Saturday, November 9, 2013


Reviewed by James Karas

In what play do you get the following: a countertenor who walks across the stage singing; a pianist who plays on a grand piano accompanying the countertenor and much of the dialogue; three ghosts and three people who die standing up: a puppet show?

If you stuck your hand up and yelled Hamlet you win a pair of tickets to the Belvoir St. Theatre production of that play in Sydney, Australia. “Production” may strike some people as somewhat of a misnomer and calling it an unrestrained ego trip for director Simon Stone may be closer to the mark.

The production does bear some relationship to Shakespeare’s play but it only serves as the basis for Stone to select scenes and characters that are suitable for his Hamlet. Anyone wishing to see a more familiar version of the play should give Belvoir Street a wide berth.

The lights go on a stage that is all black with black chairs lined up on the sides. We see a grand piano and a countertenor (Maximilian Riebl) walks on the stage singing Purcell’s O Solitude accompanied by pianist Luke Byrne.

We then see a man seated on a chair against the wall with a woman lying on a couple of chairs, her head on his lap. He saysThrift, thrift, Ophelia! The funeral baked meats
did coldly furnish forth the marriage tables.” Those lines are spoken to Horatio in Shakespeare’s play and they are not the opening dialogue. They are in Stone’s version.

That sets the stage for this extraordinary emasculation of Shakespeare to suit the whim or vision of Stone. Hamlet has some 34 characters but Stone produces his version with eight actors who do some dubious doubling up and the two musicians.

Hamlet is played by Toby Schmitz as an intense young man who is mad from beginning to end. Stone has Schmitz perform with high emotional intensity and mental turmoil but within a very limited range. Shakespeare’s Hamlet goes through a number of emotional stages from contemplation to rage to despair to the final peace of death when all is silence. There is very little modulation in the Stone/Schmitz Hamlet.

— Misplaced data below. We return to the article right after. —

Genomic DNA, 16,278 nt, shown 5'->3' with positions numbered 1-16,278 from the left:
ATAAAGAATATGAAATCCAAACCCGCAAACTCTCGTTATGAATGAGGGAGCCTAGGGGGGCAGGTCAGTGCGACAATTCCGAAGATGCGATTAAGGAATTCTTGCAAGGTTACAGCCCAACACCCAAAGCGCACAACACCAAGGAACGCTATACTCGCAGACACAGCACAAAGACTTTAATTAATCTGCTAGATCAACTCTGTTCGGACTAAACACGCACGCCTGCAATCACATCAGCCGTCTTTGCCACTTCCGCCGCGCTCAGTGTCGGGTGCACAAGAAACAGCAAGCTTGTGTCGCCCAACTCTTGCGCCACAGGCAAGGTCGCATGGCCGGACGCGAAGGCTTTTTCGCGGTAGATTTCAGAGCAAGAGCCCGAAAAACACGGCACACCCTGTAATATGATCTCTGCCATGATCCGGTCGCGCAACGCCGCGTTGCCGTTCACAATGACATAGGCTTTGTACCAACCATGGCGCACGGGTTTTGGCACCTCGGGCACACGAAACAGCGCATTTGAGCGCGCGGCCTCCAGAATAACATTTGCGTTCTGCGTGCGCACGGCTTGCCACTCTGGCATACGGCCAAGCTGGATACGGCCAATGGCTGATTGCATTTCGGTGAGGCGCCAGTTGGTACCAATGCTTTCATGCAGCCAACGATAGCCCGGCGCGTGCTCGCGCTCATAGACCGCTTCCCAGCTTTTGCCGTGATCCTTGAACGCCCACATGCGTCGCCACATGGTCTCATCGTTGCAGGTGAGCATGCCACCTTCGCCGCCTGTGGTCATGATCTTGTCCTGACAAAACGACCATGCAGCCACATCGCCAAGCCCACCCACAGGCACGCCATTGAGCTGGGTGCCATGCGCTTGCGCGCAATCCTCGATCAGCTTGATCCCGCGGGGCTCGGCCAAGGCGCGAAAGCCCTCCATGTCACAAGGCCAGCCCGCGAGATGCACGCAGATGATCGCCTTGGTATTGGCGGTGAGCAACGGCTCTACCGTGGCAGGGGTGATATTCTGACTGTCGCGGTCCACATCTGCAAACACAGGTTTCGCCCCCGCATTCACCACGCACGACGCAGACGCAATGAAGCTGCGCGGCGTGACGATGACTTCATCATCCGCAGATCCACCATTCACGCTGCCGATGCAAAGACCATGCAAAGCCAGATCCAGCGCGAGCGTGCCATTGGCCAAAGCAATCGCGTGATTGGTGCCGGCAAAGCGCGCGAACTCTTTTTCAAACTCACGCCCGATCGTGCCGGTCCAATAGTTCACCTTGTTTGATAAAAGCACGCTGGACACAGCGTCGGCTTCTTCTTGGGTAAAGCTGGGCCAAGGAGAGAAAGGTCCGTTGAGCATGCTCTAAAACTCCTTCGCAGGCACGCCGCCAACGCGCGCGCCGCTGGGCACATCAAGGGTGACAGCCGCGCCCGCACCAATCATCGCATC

That is unfortunate because Schmitz seems more than capable of presenting a much wider emotional range and a more complex Hamlet. He has a full-throated, rich voice that can handle much more than Stone’s version of the complex prince. He is on stage almost throughout the performance making only occasional brief exits.

John Gaden’s Claudius is a reserved patrician who rarely loses his cool. His evil is well-hidden but he seems to have had enough polish to seduce his brother’s wife and plan the murder and usurpation of the throne.

Robyn Nevin’s Gertrude, with her mop of blonde hair, lacks the sexual magnetism that would draw Claudius to her and to fratricide and the two seemed fairly business-like.

Emily Barclay played what was left of Ophelia quite well and she did get some latitude in her Mad Scene to show that she can act.

Rosencrantz and Guildenstern, Shakespeare’s two fools, were rolled into one but not given a name. Nathan Lovejoy played the unnamed character with a straight face mostly as a foil for Hamlet and as messenger for the King.

Hamlet’s Ghost (Anthony Phelan) appears at the beginning of the play and in the Bedroom Scene in Shakespeare’s play. In this production he was on stage much of the time. He is a flesh and blood Ghost and is given some of the Gravedigger’s lines near the end. There is no indication that he is supposed to be the Gravedigger. He is the Ghost that introduces Yorick’s skull.

Hamlet shoots Polonius who ends up in a pool of blood. He gets up (Ghost No. 2) and the Rosencrantz/Guildenstern stand-in comes on with blood all over. Ophelia returns as Ghost No. 3 after she drowns. The King, Ophelia and Laertes , all have blood all over as the end approaches.

How do you handle the fencing scene at the end where Laertes, the King, the Queen and finally Hamlet die? No weapons are used and no movement. All ten actors stand on stage and recite their lines. The Queen, Laertes and the King die in turn, standing on their feet. Hamlet’s turn comes and he goes into spasmodic fits, screeching as he approaches the end. The spasms and the screeching stop abruptly and he says “the rest is silence.”

Thank, God.

Hamlet by William Shakespeare  continues until December 1, 2013 at the Belvoir St.Theatre, 25 Belvoir St. Surrey Hills, Sydney, Australia.

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